Arab Politicians Should Learn From Their Sports Teams
For a long time, Arabs have suffered from a chronic disease. Disunity.
United in language and culture and geography, Arabs have not been able to muster anything close to a united front in any meaningful way. In the absence of unity, the region was a victim of colonialism, and its wealth and resources were plundered. Individualism and selfishness prevented Arabs from leveraging their strategic geography and huge oil wealth and relatively educated population. Foreign colonialists applied divide-and-rule tactics to ensure their continued reign over the region.
But this week these failures appear to be replaced by victories. A small Arab country, Qatar, succeeded in executing a world-class World Cup. Saudi Arabia beat the leading contender Argentina in the first round of the games, as did Morocco against Belgium and Tunisia against France.
In the second round, Morocco continued to defy skeptics by overcoming Spain, a powerful European team favored to win the World Cup. The Moroccan upset was a perfectly executed plan by coach Walid Regragui that centered around star goalkeeper Yassine Bounou.
For 120 minutes, Bounou kept Spain goalless and in the penalty shootout stopped two Spanish penalty kicks to help his team advance to play against Portugal for a spot in the semifinals. No Arab team has ever reached the group of eight at the World Cup. Morocco then became the first Arab team to reach the World Cup semifinals, after defeating Portugal, which had been favored to win the entire tournament.
Goalkeeper Bounou, who plays during the year for the Spanish Seville team, will emerge as a role model for Arab youth. Tall and agile, his smile never left his face and his confidence in his teammates is much different than other stars who appear selfish and arrogant.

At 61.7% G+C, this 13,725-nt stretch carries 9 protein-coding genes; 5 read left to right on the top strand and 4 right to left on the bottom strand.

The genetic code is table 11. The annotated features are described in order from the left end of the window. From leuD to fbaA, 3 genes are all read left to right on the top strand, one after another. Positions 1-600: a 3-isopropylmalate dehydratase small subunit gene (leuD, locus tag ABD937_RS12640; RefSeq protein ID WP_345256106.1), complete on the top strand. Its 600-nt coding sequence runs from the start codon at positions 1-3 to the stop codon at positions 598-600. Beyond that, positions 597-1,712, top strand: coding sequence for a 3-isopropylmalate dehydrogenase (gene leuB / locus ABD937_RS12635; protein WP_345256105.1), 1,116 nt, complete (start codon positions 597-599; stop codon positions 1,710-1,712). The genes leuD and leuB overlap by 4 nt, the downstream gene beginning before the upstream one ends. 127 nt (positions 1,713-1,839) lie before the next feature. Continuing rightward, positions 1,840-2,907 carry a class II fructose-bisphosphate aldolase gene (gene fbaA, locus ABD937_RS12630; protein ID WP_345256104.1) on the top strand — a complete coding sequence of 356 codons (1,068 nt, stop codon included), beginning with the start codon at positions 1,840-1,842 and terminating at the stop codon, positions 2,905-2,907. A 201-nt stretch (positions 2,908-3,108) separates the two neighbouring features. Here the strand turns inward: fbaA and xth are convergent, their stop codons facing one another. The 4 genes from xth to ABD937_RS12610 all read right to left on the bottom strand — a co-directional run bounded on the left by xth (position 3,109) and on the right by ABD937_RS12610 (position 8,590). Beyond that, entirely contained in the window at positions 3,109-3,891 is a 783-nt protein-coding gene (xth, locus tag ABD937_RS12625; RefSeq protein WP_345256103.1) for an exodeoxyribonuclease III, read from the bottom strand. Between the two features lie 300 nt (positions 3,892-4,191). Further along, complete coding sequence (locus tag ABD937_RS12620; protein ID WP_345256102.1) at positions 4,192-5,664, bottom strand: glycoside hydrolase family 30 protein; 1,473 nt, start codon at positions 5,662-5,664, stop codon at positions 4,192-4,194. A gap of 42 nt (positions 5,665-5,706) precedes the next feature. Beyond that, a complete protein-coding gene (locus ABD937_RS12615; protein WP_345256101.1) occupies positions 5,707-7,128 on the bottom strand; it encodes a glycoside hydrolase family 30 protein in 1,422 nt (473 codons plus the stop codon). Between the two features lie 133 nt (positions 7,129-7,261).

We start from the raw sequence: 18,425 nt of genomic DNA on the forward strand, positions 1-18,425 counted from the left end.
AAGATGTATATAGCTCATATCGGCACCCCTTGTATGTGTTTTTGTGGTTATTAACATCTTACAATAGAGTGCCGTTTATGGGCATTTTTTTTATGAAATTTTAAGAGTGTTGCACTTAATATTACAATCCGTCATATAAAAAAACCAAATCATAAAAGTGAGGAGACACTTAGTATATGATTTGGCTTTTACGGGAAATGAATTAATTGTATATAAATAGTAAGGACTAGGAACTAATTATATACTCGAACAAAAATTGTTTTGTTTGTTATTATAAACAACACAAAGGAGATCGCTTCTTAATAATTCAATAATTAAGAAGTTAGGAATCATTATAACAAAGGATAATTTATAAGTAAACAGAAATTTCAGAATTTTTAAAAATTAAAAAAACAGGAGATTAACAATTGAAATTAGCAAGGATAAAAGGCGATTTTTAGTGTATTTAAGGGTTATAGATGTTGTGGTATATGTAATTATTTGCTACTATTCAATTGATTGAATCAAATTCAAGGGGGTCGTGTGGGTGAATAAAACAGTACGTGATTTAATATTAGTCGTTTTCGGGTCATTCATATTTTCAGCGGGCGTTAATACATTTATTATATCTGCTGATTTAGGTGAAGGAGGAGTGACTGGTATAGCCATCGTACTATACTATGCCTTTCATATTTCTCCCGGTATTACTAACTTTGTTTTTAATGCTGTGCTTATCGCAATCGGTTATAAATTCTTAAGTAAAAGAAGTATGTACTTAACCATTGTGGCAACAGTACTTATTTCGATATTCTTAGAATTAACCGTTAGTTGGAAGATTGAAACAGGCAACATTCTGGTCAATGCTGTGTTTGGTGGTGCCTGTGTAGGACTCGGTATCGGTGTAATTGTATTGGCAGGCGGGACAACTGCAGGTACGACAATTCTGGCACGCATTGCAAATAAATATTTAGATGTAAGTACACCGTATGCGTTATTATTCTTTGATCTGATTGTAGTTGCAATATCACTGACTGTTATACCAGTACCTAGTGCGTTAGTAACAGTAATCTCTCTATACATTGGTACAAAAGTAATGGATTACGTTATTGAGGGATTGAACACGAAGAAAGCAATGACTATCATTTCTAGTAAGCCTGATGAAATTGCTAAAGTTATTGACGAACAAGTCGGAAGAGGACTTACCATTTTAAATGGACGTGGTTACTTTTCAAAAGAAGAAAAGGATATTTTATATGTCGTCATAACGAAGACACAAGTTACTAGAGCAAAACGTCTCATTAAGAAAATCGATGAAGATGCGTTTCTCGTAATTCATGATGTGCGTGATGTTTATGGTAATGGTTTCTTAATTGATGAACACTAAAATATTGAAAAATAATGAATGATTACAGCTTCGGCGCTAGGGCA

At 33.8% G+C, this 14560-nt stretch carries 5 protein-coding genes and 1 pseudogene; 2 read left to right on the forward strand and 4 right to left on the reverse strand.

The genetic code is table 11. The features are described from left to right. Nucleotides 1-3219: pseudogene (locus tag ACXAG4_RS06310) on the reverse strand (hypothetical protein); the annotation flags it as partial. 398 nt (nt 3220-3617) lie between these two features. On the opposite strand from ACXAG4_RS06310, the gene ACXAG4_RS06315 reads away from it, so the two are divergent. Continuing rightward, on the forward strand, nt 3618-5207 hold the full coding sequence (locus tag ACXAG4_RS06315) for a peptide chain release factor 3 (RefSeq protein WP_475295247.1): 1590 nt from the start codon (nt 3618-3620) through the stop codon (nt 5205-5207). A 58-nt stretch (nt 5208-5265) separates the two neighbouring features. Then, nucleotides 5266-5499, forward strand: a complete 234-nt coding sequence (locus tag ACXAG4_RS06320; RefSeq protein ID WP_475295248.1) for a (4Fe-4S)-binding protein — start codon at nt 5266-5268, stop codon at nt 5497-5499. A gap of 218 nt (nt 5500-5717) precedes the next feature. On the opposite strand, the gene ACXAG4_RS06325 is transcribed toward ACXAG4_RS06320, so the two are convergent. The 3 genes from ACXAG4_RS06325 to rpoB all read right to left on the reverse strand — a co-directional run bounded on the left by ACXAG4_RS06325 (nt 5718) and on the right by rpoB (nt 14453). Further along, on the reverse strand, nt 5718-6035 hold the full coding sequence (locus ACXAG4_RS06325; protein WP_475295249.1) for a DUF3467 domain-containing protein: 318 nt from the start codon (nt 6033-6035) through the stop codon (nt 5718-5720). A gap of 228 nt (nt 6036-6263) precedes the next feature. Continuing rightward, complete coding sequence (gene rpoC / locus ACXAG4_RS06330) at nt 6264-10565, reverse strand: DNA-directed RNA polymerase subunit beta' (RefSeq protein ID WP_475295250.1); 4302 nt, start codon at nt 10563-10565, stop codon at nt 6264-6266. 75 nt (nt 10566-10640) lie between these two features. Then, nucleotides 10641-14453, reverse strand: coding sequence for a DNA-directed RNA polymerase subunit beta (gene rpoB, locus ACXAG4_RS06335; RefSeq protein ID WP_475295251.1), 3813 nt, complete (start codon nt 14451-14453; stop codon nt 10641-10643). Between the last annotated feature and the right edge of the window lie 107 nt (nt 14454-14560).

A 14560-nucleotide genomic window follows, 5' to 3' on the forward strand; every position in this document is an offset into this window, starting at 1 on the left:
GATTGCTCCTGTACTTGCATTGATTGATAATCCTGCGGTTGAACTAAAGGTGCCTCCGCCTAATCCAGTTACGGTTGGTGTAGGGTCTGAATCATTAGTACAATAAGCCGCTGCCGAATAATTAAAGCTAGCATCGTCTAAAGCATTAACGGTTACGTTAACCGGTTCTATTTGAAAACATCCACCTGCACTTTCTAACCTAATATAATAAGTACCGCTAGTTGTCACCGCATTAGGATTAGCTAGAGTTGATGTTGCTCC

The Moroccan team knew they were the underdog in the knockout match against powerhouse Spain, so they executed a plan that left the perimeter areas and controlled the middle areas on the strength of their star goalie.
Morocco’s success against Spain, which triggered a phone call to the coach and players from King Mohammad VI, was the result of a well-designed plan that was perfectly executed by 11 players who hustled for the entire 90 minutes plus the 30 minutes of extra time. No player slouched and everyone was dedicated to the single goal of winning.
Making a reasonable plan based on your strengths and executing perfectly might seem like a no-brainer, but a look at past and current failures shows how important it is.
The Arab world talks about unity. It set up a unified Arab League but has been unable to produce more than 10% of inter-Arab trade.
In 2012, Tawfiq Makhloufi of Algeria won the gold medal in the 1,500-meter run at the London Olympics, Morocco’s Hicham El Guerrouj won two gold medals in the 1,500-meter and 5,000-meter run at the Athens games in 2004 and, back in 1996, Syria’s Ghada Shouaa won a gold medal in the women’s heptathlon at the Atlanta Olympics. All these players won in individual contests; when it came to team sports, Arab teams failed miserably.
The same can be said about the failure of Arabs in business. Family-based businesses do very well, while corporations have barely made a dent in world business. Estimates by the World Economic Forum say that 85% of the Arab world’s successful companies are owned by families.
Wealthy Arab countries are not able to solve illiteracy and hunger. Sudan, which is supposed to be the Arab world’s breadbasket, is suffering from famine because of this disunity, and Palestinians are divided over control of their occupied lands and its leaders are unable to deliver to the Palestinian people the minimum dignity and freedom that they so desperately need. Even in Israel, Arab parties were unable to agree on a joint list in the last elections, which led to the waste of 140,000 votes.
Arab unity and Arab competence coupled with a realistic strategy that is well executed can make a huge change in the Arab world. Arab children danced in the streets when Saudi Arabia beat Messi’s Argentina and when Morocco made unprecedented advances against Spain and Portugal.
Football is a great national unifier as was seen in Qatar with everyday Arab fans and players waving the Palestinian flag. But what makes teams win on the pitch can only be converted to the political arena if concepts of selflessness, teamwork and proper strategy and execution are carried out.
Can the young Arabs who were glued to their TV sets watching the World Cup and the relative success of Arab teams be able to translate these winning goals into real life? That remains to be seen.